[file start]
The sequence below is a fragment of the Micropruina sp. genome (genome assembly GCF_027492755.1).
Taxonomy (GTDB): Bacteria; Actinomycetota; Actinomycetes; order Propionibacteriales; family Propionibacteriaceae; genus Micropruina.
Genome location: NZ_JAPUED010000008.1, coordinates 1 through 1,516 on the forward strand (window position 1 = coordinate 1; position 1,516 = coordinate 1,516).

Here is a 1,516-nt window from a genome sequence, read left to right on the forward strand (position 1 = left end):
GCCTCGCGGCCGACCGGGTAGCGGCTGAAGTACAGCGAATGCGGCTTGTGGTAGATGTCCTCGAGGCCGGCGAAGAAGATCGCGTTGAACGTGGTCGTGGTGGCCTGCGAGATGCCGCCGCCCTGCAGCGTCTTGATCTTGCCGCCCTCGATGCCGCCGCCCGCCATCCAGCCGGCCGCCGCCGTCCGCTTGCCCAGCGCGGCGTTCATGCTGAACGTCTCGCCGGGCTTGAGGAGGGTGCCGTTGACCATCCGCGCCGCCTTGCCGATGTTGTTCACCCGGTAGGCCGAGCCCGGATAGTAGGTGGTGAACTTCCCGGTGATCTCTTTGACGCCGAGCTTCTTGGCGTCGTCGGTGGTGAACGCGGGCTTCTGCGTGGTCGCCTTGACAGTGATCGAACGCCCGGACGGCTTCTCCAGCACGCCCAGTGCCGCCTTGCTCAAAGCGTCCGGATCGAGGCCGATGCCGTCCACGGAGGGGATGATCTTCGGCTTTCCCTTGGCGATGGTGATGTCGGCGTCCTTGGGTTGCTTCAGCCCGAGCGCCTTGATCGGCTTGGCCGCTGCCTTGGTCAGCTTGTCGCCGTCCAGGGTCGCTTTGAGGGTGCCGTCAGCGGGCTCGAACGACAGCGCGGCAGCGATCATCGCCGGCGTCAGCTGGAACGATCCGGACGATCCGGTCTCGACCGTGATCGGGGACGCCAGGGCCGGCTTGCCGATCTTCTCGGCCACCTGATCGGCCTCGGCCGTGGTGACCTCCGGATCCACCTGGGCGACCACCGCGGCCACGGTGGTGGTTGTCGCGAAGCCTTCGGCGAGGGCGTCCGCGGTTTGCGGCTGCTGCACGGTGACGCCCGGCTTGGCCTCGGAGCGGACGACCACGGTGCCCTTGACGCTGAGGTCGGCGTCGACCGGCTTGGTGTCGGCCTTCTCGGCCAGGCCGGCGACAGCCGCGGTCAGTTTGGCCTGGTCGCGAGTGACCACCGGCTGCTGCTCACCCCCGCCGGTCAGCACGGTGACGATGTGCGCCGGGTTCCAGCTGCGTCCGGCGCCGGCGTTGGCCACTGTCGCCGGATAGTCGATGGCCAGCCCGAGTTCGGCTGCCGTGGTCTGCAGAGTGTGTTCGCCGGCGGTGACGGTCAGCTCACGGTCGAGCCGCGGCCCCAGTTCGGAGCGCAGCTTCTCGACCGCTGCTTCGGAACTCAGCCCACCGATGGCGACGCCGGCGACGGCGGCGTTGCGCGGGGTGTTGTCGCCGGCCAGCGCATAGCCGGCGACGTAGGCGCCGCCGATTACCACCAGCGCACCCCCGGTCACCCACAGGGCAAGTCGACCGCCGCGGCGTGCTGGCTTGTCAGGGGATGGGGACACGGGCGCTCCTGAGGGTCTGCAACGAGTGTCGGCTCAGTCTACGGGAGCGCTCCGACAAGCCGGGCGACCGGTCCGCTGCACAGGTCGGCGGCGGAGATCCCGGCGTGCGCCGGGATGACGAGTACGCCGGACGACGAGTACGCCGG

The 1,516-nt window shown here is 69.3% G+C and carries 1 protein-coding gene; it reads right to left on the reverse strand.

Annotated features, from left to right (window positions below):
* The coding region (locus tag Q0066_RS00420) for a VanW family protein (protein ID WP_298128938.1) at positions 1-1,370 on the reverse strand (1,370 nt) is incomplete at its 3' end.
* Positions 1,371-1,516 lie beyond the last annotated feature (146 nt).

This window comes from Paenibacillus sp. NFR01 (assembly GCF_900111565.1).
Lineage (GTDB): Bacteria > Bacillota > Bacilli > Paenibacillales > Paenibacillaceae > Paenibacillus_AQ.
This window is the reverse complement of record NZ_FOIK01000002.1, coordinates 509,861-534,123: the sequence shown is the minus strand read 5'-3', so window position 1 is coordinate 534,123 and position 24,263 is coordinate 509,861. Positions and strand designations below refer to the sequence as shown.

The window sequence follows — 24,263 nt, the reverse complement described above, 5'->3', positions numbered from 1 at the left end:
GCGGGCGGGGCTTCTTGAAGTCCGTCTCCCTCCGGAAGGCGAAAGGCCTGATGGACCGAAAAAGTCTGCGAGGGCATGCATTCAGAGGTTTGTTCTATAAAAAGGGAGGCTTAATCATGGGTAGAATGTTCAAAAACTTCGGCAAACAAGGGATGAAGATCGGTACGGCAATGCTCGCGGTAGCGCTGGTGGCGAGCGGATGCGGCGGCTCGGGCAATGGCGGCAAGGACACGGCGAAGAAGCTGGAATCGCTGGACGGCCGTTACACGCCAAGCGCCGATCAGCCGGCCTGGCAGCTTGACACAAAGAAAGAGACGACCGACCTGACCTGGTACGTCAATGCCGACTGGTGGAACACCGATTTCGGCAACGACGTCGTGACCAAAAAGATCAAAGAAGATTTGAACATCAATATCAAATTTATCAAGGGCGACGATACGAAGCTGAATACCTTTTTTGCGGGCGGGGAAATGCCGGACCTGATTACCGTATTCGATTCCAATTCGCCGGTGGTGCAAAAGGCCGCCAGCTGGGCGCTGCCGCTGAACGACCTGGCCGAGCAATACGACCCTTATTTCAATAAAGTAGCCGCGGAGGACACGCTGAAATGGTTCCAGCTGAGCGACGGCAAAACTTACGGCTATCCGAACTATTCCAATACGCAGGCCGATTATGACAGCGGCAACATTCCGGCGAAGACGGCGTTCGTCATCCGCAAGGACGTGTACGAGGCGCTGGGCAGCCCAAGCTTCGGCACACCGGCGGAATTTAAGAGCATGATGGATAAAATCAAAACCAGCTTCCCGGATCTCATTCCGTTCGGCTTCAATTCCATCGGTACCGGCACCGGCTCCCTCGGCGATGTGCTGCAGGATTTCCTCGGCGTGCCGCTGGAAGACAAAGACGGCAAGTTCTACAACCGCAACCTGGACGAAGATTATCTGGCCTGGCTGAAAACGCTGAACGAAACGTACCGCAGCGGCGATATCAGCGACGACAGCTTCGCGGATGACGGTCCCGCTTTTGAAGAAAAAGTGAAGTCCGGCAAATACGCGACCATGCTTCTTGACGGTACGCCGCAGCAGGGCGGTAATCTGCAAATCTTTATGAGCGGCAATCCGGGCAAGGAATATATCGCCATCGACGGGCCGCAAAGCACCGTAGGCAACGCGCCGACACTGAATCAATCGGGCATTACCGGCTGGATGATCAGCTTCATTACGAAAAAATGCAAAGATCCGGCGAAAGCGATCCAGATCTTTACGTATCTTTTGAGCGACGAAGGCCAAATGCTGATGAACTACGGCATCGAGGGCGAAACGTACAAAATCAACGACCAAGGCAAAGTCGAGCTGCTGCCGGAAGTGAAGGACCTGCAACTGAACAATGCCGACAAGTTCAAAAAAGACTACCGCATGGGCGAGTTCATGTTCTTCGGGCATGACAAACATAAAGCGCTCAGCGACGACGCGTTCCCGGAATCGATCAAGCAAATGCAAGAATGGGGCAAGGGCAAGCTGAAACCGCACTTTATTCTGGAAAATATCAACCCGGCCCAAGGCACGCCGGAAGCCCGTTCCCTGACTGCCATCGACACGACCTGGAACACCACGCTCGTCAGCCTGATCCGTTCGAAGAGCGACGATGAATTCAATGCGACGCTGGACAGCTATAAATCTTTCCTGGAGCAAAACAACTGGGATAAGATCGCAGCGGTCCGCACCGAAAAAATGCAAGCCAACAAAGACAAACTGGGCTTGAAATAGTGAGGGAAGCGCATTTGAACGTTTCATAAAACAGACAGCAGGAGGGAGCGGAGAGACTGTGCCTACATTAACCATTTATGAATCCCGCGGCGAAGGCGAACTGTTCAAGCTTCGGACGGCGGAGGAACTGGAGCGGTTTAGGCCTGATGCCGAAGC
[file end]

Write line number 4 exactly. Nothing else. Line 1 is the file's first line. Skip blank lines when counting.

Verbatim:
Here is a 1,516-nt window from a genome sequence, read left to right on the forward strand (position 1 = left end):